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1.  Variable Lipoprotein Genes of Mycoplasma agalactiae Are Activated In Vivo by Promoter Addition via Site-Specific DNA Inversions  
Infection and Immunity  2003;71(7):3821-3830.
Mycoplasma agalactiae, the etiological agent of contagious agalactia of small ruminants, has a family of related genes (avg genes) which encode surface lipoprotein antigens that undergo phase variation. A series of 13 M. agalactiae clonal isolates, obtained from one chronically infected animal over a period of 7 months, were found to undergo major rearrangement events within the avg genomic locus. We show that these rearrangements regulate the phase-variable expression of individual avg genes. Northern blot analysis and reverse transcription-PCR showed that only one avg gene is transcribed, while the other avg genes are transcriptionally silent. Sequence analysis and primer extension experiments with two M. agalactiae clonal isolates showed that a specific 182-bp avg 5′ upstream region (avg-B2) that is present as a single chromosomal copy serves as an active promoter and exhibits a high level of homology with the vsp promoter of the bovine pathogen Mycoplasma bovis. PCR analysis showed that each avg gene is associated with the avg-B2 promoter in a subpopulation of cells that is present in each subclone. Multiple sequence-specific sites for DNA recombination (vis-like), which are presumably recognized by site-specific recombinase, were identified within the conserved avg 5′ upstream regions of all avg genes and were found to be identical to the recombination sites of the M. bovis vsp locus. In addition, a gene encoding a member of the integrase family of tyrosine site-specific recombinases was identified adjacent to the variable avg locus. The molecular genetic basis for avg phase-variable expression appears to be mediated by site-specific DNA inversions occurring in vivo that allow activation of a silent avg gene by promoter addition. A model for the control of avg genes is proposed.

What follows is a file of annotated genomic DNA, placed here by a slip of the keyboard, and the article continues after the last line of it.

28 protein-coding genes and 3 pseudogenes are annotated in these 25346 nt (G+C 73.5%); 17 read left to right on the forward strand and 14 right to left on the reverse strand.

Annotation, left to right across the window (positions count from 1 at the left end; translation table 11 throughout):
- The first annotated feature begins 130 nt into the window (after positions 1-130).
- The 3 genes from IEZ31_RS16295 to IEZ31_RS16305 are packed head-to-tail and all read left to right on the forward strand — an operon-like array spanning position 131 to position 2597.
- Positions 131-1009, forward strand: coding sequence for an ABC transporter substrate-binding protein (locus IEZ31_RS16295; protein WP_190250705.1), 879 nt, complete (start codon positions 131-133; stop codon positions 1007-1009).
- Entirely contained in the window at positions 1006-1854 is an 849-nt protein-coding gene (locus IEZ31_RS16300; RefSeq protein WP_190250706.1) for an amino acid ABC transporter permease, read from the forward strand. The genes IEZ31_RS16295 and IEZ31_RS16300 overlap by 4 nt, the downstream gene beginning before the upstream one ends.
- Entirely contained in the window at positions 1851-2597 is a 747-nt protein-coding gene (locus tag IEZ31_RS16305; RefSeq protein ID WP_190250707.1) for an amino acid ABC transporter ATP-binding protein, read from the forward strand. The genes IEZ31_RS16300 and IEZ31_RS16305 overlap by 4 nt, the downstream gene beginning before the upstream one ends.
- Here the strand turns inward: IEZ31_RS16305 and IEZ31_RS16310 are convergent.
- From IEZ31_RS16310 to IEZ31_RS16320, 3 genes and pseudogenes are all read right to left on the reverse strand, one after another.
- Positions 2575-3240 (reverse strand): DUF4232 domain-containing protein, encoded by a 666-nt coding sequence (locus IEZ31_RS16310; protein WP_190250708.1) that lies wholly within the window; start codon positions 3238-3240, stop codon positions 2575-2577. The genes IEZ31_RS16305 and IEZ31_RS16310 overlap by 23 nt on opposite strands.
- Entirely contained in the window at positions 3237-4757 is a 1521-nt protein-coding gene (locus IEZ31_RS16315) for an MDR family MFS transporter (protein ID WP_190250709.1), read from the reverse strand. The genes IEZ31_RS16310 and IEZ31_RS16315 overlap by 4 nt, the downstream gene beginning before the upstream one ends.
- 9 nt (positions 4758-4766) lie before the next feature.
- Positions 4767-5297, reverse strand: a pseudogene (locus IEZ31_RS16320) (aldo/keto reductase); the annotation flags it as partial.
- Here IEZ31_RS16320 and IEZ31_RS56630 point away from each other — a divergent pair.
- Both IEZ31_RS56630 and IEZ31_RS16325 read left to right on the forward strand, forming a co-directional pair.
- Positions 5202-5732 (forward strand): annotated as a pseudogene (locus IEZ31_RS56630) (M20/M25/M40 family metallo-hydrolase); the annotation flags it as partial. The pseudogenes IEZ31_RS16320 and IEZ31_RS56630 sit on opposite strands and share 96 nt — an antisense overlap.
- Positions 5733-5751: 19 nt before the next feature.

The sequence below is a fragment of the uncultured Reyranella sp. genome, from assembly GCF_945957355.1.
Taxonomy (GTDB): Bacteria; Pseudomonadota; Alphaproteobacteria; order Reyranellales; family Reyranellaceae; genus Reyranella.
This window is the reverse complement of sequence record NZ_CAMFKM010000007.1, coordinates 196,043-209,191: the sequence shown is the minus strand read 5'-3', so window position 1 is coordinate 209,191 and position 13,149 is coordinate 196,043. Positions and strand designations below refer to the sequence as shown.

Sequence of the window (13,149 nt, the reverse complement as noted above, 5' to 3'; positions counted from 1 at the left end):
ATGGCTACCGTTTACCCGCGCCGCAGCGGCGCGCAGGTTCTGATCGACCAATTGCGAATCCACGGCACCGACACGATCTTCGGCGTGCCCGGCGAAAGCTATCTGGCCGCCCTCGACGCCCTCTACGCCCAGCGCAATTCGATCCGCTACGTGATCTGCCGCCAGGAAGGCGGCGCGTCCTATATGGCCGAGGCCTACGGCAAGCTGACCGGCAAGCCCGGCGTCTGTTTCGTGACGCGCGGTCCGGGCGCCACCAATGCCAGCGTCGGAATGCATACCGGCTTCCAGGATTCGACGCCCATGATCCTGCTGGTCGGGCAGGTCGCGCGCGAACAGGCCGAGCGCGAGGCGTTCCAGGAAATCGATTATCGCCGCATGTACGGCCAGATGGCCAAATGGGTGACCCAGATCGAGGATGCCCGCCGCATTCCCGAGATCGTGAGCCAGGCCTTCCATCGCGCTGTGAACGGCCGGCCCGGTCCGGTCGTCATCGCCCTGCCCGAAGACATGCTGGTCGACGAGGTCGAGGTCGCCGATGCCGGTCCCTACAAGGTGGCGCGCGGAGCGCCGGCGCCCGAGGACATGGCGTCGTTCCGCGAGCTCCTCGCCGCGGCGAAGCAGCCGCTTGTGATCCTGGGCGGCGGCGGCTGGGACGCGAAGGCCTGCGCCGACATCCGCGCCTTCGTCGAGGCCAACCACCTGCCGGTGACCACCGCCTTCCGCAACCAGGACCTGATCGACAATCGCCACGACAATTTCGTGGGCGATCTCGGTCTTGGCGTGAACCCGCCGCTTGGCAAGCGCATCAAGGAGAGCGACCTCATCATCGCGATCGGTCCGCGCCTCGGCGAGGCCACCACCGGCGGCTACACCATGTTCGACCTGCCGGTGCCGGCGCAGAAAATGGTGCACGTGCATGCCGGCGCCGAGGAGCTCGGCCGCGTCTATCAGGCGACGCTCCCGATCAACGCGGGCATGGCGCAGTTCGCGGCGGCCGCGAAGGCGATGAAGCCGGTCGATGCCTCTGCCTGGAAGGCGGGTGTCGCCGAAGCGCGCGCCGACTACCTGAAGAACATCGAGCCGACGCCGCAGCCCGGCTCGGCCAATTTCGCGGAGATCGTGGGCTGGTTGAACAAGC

PMCID: PMC162021  PMID: 12819065
2.  Cytadherence-Deficient Mutants of Mycoplasma gallisepticum Generated by Transposon Mutagenesis  
Infection and Immunity  2003;71(7):3812-3820.
Cytadherence-related molecules of Mycoplasma gallisepticum strain R-low were identified by Tn4001 transposon mutagenesis with the hemadsorption (HA) assay as an indicator for cytadherence. Three Gmr HA-negative (HA−) colonies displaying a stable HA− phenotype through several successive generations in which gentamicin selection was maintained were isolated from four independent transformation experiments and characterized. Southern blot analysis showed that the transposon was inserted as a single copy within the genome of each of the HA− mutants, suggesting that the transposon insertion was directly responsible for their inability to attach to erythrocytes. Sequence analysis of the transposon insertion sites revealed that in two mutants, the transposon was inserted at two distinct sites within the gapA structural gene. In the third mutant, the insertion was mapped within the crmA gene, which is located immediately downstream of the gapA gene as part of the same operon. In vitro attachment experiments with the MRC-5 human lung fibroblast cell line showed that the cytadherence capabilities of the HA− mutants were less than 25% those of original strain R. Experimental infection of chickens, the natural host of M. gallisepticum, with each of the three mutants demonstrated significantly impaired colonization and host responses. These data demonstrate conclusively the role of both GapA and CrmA proteins in the adherence of M. gallisepticum to host cells in model systems and in vivo colonization. Furthermore, these results underscore the relevance of in vitro cytadherence model systems for studying the pathogenesis of natural infections in chickens.
PMCID: PMC162017  PMID: 12819064

Results 1-2 (2)